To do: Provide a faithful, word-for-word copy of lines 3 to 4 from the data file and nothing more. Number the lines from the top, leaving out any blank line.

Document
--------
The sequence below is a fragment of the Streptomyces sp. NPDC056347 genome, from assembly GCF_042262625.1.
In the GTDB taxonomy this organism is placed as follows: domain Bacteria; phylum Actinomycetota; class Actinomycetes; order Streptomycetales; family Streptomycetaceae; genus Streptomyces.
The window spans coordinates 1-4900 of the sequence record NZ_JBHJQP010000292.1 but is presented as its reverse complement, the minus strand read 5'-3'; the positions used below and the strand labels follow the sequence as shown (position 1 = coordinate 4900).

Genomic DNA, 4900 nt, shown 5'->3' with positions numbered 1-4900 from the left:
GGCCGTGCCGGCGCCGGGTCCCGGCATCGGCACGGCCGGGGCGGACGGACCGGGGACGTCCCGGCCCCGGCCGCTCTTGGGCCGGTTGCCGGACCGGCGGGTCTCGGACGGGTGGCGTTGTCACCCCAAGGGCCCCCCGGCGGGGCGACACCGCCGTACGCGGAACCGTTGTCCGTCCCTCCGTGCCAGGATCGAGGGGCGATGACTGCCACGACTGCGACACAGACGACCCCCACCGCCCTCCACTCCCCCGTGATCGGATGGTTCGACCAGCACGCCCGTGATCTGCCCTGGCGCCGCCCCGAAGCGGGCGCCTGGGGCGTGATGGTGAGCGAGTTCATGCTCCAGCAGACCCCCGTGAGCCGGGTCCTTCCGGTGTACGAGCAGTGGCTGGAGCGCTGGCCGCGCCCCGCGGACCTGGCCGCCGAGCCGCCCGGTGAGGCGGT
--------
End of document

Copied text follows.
The window spans coordinates 1-4900 of the sequence record NZ_JBHJQP010000292.1 but is presented as its reverse complement, the minus strand read 5'-3'; the positions used below and the strand labels follow the sequence as shown (position 1 = coordinate 4900).

Genomic DNA, 4900 nt, shown 5'->3' with positions numbered 1-4900 from the left: